Participatory Wetlands Mapping by the Community

The wetlands of Kusa, Koguta, Yala and Dunga have not always been as they are today. This is both in size and the amount of resources that they have, i.e the abundance and diversity of both flora and fauna. There has been seen to be a significant decline in these attributes over the last two decades.

In Yala swamp for instance, Balaeniceps rex, commonly known as the shoebill, is a bird that has completely been driven out of Yala swamp because of habitat destruction.  This shows that the diversity of fauna in the swamp has been affected.

DSC04478From the social survey that has been conducted in all the four wetlands, it is being reported that all the wetland areas have been experiencing a steady rise in wetland decline of between 2 to 6% per annum. Though this is just from the citizen science, GPS maps developed of the areas have been able to confirm the decline in the wetlands.

 

This decline has been attributed to the fact that these communities are poor and they depend majorly on the resources from the wetlands for their survival. There has also been an increase in population over the last couple of years and this has had the effect of not having enough land area to support this growing population. This has hence seen the community members to encroach into the wetland areas, majorly for settlement and farming.

We have set out to conduct mapping DSC04495exercises and have a pictorial indication of how the wetlands looked in the past, how they are now and how the community anticipates them to look like in the next couple of years, if the goals of conservation, sustainability and wise use have been achieve.

 

We are doing this by involving local people in the respective wetland communities to help in gathering local knowledge of the past and present uses, issues and conditions of the wetlands.

Community Mobilization for Wetland Protection and Conservation

When there is a natural resource in a commmunity, the members of that community tend to own it, and think of it as their own, as is the case with Dunga, Kusa, Koguta and the Yala swamp. Owning something, or rather presuming to own something, dictates that you have to look after it and ensure that it is well taken care of.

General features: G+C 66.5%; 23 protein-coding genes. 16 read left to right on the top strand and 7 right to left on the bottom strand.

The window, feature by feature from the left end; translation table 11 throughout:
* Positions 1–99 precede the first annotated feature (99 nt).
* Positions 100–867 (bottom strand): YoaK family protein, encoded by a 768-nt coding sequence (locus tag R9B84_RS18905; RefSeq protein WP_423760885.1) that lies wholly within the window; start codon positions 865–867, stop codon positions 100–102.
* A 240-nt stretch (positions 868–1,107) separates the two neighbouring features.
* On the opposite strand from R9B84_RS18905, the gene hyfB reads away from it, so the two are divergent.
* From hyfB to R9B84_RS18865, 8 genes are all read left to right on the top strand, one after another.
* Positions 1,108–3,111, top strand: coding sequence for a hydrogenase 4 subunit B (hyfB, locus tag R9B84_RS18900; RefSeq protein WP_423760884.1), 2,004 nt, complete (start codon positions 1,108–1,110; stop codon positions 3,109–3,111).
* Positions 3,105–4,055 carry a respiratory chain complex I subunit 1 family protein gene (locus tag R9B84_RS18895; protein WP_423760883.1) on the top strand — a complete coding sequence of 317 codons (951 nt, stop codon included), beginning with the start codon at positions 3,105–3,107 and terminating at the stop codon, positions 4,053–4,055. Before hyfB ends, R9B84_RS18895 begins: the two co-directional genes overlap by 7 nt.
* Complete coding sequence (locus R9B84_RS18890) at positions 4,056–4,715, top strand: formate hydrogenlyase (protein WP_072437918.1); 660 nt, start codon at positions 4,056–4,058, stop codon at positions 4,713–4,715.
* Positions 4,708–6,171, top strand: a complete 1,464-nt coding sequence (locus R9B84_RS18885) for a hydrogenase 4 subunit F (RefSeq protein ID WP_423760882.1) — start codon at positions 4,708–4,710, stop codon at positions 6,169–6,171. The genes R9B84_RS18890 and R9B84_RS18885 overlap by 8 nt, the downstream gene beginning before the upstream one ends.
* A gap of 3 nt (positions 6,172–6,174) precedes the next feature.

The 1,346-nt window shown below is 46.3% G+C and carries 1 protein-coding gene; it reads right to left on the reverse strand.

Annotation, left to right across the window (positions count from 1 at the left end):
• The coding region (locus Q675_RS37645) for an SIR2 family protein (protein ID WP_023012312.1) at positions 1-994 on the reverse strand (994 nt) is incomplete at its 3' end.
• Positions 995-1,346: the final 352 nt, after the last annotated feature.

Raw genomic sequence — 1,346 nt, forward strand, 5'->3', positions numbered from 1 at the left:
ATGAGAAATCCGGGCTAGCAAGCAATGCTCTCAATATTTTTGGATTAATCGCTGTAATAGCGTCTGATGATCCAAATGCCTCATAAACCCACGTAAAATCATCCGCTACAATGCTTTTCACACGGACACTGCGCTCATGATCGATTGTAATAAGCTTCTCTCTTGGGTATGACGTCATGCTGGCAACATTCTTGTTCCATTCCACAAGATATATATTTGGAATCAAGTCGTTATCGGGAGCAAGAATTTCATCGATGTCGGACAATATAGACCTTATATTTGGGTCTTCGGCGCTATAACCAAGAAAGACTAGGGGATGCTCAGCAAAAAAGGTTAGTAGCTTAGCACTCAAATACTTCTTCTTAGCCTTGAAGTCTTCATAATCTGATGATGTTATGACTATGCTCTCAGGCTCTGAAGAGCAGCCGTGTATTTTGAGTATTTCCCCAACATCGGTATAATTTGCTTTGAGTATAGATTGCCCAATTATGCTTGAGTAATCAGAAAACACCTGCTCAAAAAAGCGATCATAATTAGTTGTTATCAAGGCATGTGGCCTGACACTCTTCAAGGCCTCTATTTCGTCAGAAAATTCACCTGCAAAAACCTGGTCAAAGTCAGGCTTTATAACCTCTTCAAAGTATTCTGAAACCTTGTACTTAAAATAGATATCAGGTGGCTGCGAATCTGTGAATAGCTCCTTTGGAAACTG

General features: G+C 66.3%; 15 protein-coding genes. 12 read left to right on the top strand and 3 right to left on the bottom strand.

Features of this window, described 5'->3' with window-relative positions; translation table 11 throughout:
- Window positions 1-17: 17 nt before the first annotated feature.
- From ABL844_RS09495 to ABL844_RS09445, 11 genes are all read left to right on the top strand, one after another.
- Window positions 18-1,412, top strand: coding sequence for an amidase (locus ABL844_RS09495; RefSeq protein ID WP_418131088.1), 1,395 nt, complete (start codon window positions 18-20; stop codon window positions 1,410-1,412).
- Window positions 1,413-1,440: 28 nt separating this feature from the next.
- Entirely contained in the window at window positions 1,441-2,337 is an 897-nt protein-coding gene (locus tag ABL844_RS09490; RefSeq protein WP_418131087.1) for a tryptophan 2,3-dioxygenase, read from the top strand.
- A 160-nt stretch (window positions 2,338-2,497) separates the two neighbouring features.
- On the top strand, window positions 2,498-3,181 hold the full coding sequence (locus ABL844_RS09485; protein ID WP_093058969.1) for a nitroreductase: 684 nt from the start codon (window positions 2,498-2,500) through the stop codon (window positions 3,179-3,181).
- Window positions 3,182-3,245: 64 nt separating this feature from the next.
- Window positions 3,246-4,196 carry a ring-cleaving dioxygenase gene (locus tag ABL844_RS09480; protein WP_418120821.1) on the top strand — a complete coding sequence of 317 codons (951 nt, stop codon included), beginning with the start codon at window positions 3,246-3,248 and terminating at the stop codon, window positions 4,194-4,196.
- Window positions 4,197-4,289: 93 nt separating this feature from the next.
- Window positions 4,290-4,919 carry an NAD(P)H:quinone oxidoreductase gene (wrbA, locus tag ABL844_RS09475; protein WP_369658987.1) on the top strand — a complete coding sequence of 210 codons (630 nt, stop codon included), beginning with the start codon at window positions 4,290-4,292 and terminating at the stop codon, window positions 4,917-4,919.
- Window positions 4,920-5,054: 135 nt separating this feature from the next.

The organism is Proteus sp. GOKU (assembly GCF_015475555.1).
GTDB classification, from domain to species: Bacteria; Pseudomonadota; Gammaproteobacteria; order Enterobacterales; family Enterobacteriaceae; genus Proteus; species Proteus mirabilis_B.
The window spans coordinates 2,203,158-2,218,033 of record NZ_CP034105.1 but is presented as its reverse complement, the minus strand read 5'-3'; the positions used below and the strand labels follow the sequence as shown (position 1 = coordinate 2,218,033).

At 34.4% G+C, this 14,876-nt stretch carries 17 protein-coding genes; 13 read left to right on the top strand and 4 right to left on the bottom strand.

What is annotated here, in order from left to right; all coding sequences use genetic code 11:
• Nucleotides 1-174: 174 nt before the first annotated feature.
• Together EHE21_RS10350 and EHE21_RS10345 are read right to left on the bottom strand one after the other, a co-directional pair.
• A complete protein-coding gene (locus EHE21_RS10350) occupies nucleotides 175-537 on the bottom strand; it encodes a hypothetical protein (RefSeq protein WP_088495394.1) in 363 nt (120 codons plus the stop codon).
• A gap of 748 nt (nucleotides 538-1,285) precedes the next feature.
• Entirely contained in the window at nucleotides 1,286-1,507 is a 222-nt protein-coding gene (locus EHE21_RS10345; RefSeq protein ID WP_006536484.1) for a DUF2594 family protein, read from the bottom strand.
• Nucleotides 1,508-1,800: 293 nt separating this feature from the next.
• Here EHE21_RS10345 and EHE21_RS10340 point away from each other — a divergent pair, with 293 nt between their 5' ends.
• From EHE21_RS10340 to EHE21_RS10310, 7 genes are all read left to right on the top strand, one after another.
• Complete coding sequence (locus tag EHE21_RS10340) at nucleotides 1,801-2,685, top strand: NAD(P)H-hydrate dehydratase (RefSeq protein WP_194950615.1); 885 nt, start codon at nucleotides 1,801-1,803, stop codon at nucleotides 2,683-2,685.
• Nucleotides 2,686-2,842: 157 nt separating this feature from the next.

But many a times, especially in the case of natural resources and even more so in the ones which have no payment of ecosystem services policy, this is not the case. The community members do not recognize the function of conservation because they are only driven by harvesting and exploitation of the wetland resources for economic gain.

Even if this is so, there is an infinitesimal percentage of the community, which thinks along the line of conservation, the kind of people who can ones in a while stop and ask themselves, ‘If we as a community continue harvesting these resources unsustainably to the point of depletion, then what next?’ people who see sense in taking care of something that has been helping them feed their families and take their children to school for generations.

DSC04475It is this small group of people, this minute cohort, that we have targeted in these four wetland areas, to educate, train and make them vessels and pillars of communication on conservation, wise use and sustanability, to the rest of the community.

 

There are numerous economic activities in these wetland areas, so we have selected persons representing each of these common interest groups, to form a Village Environment Committee whose main aim is to enable village environment grass root governance. These common interest groups include Farmers, Youths, Traders, Fishermen, Savings and loaning groups, The disabled, Professionals, Spiritual leaders, Village elders, Mining, Local administration, Conservationists, Weavers.

Through this Village Environment Committee we have been able to see the wetlands from the community’s point of view, we conducted training and workshops that have educated them on the importance of conserving their wetlands and we have also been able to come up with a joint action plan to enable the protection of the wetland from further depletion.